Following her divorce from Chris, Toni worked for several promotions as a wrestler and a manager, often under the nom de guerre of Nanny Simpson. She retired from the sport in 1995 at the height of her popularity.
August 27, 2010
The wrestling world was stunned by the sudden passing of Luna Vachon. For nearly twenty years, she had been one of the best-known and most-respected women in the sport, and even though she had officially retired in 2007, her fame had not dimmed.
If anyone could be said to have wrestling in their blood, it was Gertrude “Trudy” Vachon (although ironically, she was adopted into the Vachon family as a small child). Heiress to three of Canada’s most successful wrestlers... her father, Paul “Butcher” Vachon, uncle Maurice “Mad Dog” Vachon, and aunt Vivian Vachon... she had a huge legacy to live up to. In the early 80’s, she launched her career as Angelle Vachon, working for the Fabulous Moolah, learning her trade and paying her dues.
Her first taste of big success came in Florida, when she joined Kevin Sullivan’s “Army of Darkness” stable, and undertook a radical transformation: she adopted a devilish persona, cut her hair into a mohawk, and renamed herself Luna. Extensive tours of Japan helped hone her craft as they helped shape her ring character, and established her as an outstanding grappler capable of working in a variety of styles.
In the U.S., she enjoyed fantastically successful stints in the WWF, WCW and ECW, while in-between working as a highly in-demand presence on the independent circuit. The PGWA is proud to have worked with her on two noteworthy occasions: in Nashville against Angel ‘Riptide’ Orsini (in what would prove to be their final match together), and in Germany versus Brit star Pippa L’Vinn. What we discovered on those occasions was that for all of the macabre menace she projected in the ring, backstage she was one of the sweetest, most sincere women in the business; she never failed to take a genuine interest in the well-being of her fellow wrestlers, particularly the other ladies, and she made friends in every locker room she ever set foot in.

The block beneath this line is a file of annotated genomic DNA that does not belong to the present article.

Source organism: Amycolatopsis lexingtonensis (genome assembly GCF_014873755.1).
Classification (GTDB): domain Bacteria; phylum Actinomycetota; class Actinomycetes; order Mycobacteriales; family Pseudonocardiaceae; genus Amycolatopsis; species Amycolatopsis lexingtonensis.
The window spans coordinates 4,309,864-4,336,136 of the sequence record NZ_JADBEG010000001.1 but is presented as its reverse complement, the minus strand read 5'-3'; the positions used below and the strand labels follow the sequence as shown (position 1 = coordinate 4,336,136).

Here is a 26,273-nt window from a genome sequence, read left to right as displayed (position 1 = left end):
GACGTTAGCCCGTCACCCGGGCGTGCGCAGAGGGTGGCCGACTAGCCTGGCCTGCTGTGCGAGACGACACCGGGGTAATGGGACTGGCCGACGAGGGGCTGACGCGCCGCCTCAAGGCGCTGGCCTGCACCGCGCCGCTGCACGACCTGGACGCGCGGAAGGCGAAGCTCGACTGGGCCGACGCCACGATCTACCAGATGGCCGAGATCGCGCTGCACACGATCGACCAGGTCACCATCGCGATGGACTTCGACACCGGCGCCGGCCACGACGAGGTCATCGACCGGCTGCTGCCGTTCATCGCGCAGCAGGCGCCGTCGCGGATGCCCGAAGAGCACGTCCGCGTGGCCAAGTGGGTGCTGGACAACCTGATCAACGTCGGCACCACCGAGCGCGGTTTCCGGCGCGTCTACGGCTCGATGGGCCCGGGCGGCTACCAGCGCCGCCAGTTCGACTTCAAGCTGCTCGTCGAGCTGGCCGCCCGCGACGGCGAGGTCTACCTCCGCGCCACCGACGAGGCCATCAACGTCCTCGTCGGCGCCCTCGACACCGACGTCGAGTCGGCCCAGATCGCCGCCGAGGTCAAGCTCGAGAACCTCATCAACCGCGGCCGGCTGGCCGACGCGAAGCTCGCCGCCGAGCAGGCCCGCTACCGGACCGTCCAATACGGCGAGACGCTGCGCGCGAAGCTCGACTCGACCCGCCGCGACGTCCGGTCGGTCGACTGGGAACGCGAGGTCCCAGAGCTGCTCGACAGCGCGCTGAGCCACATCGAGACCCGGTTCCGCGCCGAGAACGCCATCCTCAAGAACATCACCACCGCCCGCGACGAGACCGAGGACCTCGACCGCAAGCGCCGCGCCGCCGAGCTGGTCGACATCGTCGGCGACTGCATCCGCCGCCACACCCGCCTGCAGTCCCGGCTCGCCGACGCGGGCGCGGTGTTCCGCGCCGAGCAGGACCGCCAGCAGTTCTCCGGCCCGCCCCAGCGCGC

August 30, 2010
It could almost be said that Beverly Lehmer fell into wrestling by accident, although her long and successful ring career was certainly no accident.
At the age of 15, she was working the concession stand of the local wrestling auditorium in her Iowa hometown when she was drafted to serve as the reluctant workout partner for her sister Carolyn, who was training to become a wrestler. Carolyn’s career was short-lived, but Beverly quickly discovered she had a real aptitude for the sport, and she pursued it professionally.
As an independent worker, Beverly was not affiliated with any one promotion or stable, but nevertheless Billy Wolfe liked to frequently book her against many of his women, including the World Champion, June Byers. Lehmer also worked often against the likes of Penny Banner, Nell Stewart, Ethel Brown and Mae Young, criss-crossing the United States many times over the course of her twenty years in the business.
Her final match came in 1968, when she faced the legendary Mildred Burke. She moved to Colorado to raise her family, and she worked as a counselor to alcoholics; as a recovering alcoholic herself for the last thirty years of her life, Beverly knew just how difficult it could be to stay sober, and she helped other find the strength to do so.